nfpSynergy - research consultancy helping not-for-profits thrive
With countless negative stories and shouts of crisis, fundraising has some serious recovery steps to take. Rob White & a few nfpSynergy members of staff take a look at what those might be.
It’s been a tough few months for fundraising.
The complaints have rolled in. The media stories have been rolled out. Heads haven’t quite rolled, but people like William Shawcross have, quite justifiably, argued that the sector is in crisis.
We are often asked what the relationship is between the various different measures of awareness, such as prompted awareness, spontaneous awareness and understanding of which cause a charity works in, and their other real world measures, like total or voluntary income and media spend.
Based on a sample of nearly 60 UK charities and nfpSynergy data, this five part report looks at some key questions and analyses two areas in detail: the relationship between awareness and income, and that between awareness and media spend.
Part 1 - Awareness - where does it come from and why is it important?
Part 2: Analysing two of the sources of awareness: paid media spend and levels of income
Part 3: Changes in awareness, media spend and income over time
Part 4: Evidence from case studies for and against media spend or income driving awareness
Part 5: Towards a strategy for raising awareness
Families Insight; how your charity can engage with children, young people and their parents effectively
When someone mentions ‘pester power’, the first thing that springs to mind is likely to be children hassling their parents for junk food or the latest toy or smartphone. You probably won’t think first of the positive role which children and young people might have on the adults in their lives.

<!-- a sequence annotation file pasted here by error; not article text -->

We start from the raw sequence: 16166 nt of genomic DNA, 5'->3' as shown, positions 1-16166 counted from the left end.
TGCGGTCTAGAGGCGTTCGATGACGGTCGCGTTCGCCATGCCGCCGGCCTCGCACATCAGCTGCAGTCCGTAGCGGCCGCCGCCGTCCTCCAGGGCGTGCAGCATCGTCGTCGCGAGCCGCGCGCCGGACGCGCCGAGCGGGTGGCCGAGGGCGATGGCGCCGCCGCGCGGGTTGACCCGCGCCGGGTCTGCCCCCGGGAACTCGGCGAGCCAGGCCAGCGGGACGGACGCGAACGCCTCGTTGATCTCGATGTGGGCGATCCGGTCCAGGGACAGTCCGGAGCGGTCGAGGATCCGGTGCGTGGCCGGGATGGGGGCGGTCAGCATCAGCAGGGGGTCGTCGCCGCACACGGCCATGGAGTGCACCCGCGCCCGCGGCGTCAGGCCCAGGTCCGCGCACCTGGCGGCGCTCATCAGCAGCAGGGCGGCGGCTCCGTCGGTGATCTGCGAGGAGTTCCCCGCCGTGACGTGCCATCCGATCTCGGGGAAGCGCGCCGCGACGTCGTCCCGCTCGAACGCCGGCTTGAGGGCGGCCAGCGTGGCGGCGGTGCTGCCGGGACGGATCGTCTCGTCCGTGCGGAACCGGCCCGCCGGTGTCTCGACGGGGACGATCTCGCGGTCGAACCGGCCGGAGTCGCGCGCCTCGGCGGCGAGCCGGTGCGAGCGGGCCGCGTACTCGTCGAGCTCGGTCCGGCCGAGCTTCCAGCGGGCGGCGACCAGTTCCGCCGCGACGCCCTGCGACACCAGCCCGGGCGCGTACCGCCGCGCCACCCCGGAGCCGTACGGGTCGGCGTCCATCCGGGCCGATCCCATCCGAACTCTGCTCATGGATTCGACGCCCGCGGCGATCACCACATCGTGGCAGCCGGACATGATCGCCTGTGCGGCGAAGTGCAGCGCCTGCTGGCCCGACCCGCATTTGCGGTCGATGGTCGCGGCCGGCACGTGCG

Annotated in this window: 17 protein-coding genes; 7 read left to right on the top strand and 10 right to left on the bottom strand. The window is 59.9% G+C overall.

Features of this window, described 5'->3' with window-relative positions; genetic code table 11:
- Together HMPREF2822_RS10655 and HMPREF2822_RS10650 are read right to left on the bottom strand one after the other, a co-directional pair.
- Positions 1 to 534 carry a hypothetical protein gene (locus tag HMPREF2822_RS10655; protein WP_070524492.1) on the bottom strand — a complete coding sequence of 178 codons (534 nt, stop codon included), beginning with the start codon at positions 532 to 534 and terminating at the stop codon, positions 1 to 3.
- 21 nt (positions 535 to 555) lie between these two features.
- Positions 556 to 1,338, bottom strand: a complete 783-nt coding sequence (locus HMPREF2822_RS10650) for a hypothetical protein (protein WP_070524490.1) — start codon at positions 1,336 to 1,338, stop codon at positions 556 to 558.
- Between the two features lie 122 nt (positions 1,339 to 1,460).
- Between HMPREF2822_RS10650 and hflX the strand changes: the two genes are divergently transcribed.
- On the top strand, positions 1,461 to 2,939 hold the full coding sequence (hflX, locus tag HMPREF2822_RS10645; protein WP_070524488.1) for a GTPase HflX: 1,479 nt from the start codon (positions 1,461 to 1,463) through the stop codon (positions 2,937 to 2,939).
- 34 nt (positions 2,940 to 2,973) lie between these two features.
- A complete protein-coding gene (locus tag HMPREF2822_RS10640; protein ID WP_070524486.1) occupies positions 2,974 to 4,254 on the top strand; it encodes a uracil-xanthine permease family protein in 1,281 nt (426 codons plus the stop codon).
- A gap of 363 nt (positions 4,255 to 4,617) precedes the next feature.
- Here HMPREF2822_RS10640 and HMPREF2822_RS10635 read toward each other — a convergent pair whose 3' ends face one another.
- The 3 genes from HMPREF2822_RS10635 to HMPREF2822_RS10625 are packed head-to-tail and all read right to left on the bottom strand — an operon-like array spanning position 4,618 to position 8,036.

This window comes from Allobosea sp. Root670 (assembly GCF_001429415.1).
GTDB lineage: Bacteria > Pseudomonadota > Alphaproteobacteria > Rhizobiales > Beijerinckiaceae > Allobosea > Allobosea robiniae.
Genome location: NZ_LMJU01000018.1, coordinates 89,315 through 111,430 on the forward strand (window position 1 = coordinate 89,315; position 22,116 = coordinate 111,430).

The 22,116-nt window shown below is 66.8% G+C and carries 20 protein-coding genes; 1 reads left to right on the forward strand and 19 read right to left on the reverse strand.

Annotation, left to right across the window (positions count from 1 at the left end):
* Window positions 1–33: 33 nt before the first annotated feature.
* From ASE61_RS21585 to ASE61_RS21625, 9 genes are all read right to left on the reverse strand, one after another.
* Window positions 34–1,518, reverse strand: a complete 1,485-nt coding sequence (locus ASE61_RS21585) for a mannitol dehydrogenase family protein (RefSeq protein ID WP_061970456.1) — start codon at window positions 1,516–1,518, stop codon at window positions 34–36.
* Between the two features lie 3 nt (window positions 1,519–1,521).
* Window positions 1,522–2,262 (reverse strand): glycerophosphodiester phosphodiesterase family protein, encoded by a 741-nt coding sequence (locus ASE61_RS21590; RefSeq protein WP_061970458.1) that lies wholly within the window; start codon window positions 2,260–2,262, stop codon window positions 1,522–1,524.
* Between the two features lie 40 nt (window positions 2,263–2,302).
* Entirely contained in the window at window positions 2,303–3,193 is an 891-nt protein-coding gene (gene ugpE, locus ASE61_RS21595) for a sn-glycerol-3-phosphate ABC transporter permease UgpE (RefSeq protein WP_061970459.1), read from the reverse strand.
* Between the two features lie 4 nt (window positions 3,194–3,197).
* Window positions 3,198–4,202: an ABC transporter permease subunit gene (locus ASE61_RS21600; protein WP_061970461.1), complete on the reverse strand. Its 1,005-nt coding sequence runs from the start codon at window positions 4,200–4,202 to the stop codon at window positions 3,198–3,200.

Two thirds of people think that charities spending money on rebranding or London offices are wasting donations, new research shows. The study, published by research consultancy nfpSynergy, reveals that people feel websites and advertising are a better use of vital funds, while half prefer it when charities are run by volunteers.
The survey of 1,000 people shows that 68% of people feel London-based offices for charities are ‘somewhat’ or ‘very’ wasteful, with just 8% saying they are worthwhile. 67% of people said the same about charities who change their name, logo or look as part of a rebrand, with just 11% seeing its worth.
More positively, over half of people deem advertising worthy of spending money on and 61% feel the same about developing a website. Almost half think it’s worthwhile for charities to create magazines to update donors on their work, while 45% see the value of spending donations on lobbying, up 6% from last year.
The latest round of our Journalists’ Attitudes and Awareness Monitor research asked 150 reporters and broadcasters across the media about how well charities understand their needs when approaching them with stories.
Encouragingly, nearly three quarters felt that charities were ‘somewhat’ or ‘very’ understanding of their needs, while just 8% said they were not. 21% said charities did this 'neither well nor poorly’.
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